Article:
Written by: Stuart Steele
Rats are not always the best conversation around the dinner table, but with the recent outbreak of Listeria strain affecting our country, it’s imperative to be very cautious about this strain, with the ST 6 strain causing the unfortunate human fatalities recently. The fact of the matter is that rats can be a carrier of approximately 45 different pathogens dangerous to man, with one of them being Listeria. I’m certain you don’t want rodents in your home or building, but here is an overview of five of the worst diseases and their symptoms that rats could carry.
PLEASE NOTE The Below information is not intended for use as diagnosis or healthcare advice as we are not medical specialists or Doctors. Anyone showing signs of any of the following symptoms should seek advice from their GP or hospital without delay.
The strain of Listeria most commonly related to infection in humans and has also been found to be carried by rodents is L. monocytogenes.
Listeria has been found in a large number of rodent population in other parts of the world, and not just limited in South Africa.
To reduce the risk of containment or infection- correct food treatment such as pasteurisation of dairy products and stringent hygiene controls practices must be followed. The infection has been found to be present in uncooked meats, vegetables, some fruits and soft cheeses, and notably, in South Africa, the source of the infection is emanating from uncooked meats such as polonies, cold meats and sausages etc
Listeria has also made headlines in Australia recently too, with findings of this disease in some of their rock melons- what we would call spanspek in South Africa.
If one contracts Listeria, the infection is called listeriosis and in its non-invasive form has very similar symptoms to salmonellosis- which takes up to a month of contracting the infection for symptoms to appear. However, the invasive strain can be extremely dangerous because the bacteria spreading to the bloodstream and central nervous system; almost always necessitates intensive antibiotic care in a hospital.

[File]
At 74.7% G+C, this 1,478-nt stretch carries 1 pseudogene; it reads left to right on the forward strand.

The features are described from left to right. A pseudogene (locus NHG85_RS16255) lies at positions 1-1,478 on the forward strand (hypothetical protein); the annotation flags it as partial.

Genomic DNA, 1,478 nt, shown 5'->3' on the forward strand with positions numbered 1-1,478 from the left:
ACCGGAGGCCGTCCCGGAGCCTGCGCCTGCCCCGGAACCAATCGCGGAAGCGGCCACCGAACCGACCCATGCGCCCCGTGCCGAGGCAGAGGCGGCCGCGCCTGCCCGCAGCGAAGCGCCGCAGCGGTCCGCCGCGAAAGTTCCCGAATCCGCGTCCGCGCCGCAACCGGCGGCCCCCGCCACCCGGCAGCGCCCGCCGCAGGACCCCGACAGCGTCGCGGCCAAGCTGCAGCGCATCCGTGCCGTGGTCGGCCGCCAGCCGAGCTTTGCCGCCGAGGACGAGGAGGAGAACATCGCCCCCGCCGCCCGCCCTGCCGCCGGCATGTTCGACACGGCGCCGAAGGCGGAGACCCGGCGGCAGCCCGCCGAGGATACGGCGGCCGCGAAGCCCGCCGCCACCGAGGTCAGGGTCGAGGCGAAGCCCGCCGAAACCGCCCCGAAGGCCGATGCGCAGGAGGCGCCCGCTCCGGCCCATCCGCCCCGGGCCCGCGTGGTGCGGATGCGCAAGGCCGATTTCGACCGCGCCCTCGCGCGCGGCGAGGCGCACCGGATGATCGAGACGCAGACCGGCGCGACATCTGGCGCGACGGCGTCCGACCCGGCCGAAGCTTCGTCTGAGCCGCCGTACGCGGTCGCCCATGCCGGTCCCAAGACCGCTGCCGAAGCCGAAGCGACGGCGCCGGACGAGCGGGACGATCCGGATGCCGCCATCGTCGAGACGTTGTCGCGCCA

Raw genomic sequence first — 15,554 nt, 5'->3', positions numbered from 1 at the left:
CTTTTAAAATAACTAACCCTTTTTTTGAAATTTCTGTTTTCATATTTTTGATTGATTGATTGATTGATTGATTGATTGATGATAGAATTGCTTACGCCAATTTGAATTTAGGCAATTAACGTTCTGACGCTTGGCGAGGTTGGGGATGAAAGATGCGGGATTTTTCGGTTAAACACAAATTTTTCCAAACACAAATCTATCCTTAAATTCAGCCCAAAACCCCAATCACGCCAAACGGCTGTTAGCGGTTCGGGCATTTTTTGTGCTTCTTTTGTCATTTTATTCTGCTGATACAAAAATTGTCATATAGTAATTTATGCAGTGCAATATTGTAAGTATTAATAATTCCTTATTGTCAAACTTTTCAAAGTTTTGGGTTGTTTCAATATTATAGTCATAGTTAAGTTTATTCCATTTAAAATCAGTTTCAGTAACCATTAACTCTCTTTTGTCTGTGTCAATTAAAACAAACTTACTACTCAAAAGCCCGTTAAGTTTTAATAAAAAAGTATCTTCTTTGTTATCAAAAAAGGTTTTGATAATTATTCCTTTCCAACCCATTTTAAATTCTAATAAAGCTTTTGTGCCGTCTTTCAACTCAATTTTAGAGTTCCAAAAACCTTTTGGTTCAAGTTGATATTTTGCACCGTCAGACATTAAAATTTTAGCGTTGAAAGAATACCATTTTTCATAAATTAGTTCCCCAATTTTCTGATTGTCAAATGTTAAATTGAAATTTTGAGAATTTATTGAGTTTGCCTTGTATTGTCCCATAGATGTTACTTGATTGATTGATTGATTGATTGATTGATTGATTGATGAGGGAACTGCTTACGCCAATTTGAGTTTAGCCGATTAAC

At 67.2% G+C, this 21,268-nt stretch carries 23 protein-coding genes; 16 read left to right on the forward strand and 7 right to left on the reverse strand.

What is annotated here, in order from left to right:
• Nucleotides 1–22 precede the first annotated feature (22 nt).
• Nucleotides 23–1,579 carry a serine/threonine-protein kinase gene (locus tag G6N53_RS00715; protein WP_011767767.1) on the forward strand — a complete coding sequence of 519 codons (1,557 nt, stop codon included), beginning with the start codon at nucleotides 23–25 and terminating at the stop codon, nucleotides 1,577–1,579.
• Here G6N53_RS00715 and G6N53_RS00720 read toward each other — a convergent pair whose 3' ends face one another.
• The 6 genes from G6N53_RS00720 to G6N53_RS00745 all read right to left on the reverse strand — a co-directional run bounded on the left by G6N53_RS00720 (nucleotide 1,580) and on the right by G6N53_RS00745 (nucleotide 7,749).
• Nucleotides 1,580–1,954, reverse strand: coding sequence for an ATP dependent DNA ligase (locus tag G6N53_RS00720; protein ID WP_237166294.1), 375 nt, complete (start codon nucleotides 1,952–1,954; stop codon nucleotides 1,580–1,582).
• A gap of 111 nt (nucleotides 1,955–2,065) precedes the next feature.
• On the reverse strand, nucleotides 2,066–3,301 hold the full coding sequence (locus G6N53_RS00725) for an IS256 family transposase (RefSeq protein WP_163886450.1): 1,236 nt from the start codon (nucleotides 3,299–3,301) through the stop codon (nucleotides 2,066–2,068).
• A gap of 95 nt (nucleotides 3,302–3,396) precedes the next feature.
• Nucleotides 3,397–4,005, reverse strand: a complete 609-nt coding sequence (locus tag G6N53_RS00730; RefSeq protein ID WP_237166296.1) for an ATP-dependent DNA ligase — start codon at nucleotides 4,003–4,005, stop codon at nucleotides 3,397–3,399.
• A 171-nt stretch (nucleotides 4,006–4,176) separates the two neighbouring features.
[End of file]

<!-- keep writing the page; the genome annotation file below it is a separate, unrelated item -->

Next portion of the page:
This is an infectious disease caused by a type of bacteria called a spirochete. It can be transmitted by many animals such as rats and other vermin, cattle, pigs, horses, dogs and various wild animals. The disease is transmitted through contact with infected soil or water. The soil or water is contaminated with the waste products of an infected animal. People contract the disease by either ingesting contaminated food or water or by broken skin (cuts etc.) and the mucous membranes (eyes, nose, sinuses, mouth)
Rodent urine and contaminated soil are the most common sources of this bacteria. The early symptoms of Leptospirosis are often flu-like with high fever, chills, severe headache, muscle ache and vomiting. With these symptoms, an infection is often misdiagnosed. Symptoms appear after an initial incubation period of 4-14 days and in the most severe form of the disease, Weil’s disease, those infected can develop meningitis, extreme fatigue, hearing loss and respiratory problems.